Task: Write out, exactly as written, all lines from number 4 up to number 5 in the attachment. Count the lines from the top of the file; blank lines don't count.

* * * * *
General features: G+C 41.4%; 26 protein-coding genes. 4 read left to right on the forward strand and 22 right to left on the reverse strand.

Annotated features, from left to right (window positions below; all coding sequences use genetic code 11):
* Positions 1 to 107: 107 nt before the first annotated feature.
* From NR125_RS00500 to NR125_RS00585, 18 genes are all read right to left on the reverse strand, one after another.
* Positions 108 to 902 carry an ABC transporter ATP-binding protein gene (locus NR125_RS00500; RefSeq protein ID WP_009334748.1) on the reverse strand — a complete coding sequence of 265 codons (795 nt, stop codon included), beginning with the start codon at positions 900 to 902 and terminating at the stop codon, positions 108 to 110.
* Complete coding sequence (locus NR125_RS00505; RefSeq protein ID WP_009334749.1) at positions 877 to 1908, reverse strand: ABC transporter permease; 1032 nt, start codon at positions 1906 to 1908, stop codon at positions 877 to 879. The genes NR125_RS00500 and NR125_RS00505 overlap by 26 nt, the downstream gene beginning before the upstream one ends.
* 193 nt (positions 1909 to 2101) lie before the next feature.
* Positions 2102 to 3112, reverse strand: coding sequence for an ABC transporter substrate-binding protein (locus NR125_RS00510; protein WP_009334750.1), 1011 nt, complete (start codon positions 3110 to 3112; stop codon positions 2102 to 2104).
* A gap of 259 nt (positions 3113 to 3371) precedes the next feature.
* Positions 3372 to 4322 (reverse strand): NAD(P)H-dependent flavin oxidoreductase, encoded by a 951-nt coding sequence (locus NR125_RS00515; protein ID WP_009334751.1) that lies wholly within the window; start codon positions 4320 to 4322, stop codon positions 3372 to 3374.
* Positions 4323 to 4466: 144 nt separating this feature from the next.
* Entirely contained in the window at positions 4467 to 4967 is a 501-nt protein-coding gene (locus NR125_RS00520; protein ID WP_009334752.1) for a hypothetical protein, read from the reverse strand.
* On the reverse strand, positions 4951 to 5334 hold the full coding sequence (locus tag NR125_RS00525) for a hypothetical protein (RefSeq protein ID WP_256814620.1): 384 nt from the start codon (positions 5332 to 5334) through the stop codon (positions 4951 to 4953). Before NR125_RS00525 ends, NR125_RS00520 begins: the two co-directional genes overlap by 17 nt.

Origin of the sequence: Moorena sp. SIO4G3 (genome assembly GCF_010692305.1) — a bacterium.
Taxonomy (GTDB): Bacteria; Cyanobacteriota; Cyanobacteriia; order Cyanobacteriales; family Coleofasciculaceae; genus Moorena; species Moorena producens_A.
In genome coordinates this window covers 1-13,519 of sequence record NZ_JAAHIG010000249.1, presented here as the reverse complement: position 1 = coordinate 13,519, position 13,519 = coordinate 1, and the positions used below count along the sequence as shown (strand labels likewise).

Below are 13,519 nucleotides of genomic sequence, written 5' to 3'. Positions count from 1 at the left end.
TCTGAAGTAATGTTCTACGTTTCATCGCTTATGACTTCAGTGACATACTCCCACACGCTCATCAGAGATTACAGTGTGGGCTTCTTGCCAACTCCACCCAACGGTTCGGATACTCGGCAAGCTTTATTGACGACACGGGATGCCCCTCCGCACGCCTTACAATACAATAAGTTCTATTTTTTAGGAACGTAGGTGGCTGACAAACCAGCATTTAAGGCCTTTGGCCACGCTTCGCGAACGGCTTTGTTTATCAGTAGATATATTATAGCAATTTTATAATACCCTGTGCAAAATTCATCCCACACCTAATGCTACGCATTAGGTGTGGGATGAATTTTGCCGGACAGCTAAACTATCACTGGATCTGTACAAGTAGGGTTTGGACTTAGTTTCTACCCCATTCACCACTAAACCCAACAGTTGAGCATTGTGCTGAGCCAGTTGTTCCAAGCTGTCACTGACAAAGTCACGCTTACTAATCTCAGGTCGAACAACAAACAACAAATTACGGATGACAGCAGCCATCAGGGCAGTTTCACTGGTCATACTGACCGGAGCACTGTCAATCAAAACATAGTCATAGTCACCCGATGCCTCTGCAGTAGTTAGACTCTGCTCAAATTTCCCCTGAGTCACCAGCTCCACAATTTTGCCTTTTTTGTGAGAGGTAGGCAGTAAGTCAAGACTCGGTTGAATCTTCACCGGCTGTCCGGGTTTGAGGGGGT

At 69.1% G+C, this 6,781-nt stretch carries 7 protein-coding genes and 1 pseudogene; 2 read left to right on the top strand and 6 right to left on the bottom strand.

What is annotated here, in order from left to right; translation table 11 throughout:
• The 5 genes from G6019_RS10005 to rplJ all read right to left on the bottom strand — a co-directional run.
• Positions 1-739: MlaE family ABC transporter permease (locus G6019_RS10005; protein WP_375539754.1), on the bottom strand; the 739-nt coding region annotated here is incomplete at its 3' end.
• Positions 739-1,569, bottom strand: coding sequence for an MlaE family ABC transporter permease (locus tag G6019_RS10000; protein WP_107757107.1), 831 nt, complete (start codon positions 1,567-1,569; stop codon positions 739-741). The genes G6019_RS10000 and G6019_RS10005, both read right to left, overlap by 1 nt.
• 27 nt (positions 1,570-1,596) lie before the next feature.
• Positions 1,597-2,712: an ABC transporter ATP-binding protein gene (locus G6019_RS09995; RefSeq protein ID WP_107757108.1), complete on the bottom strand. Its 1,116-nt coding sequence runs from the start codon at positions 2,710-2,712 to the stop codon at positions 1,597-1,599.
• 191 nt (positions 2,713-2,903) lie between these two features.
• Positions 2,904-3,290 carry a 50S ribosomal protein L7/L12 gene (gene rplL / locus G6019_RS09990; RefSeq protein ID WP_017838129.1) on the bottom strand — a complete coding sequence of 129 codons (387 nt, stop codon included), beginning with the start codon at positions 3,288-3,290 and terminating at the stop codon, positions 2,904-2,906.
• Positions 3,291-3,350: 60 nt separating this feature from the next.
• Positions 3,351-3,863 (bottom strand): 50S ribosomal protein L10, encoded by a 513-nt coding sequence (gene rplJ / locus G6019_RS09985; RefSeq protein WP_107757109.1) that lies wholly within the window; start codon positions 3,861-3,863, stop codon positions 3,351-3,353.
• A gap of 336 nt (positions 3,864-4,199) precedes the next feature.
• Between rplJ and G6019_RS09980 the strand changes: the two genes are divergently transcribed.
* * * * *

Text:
* From NR125_RS00500 to NR125_RS00585, 18 genes are all read right to left on the reverse strand, one after another.
* Positions 108 to 902 carry an ABC transporter ATP-binding protein gene (locus NR125_RS00500; RefSeq protein ID WP_009334748.1) on the reverse strand — a complete coding sequence of 265 codons (795 nt, stop codon included), beginning with the start codon at positions 900 to 902 and terminating at the stop codon, positions 108 to 110.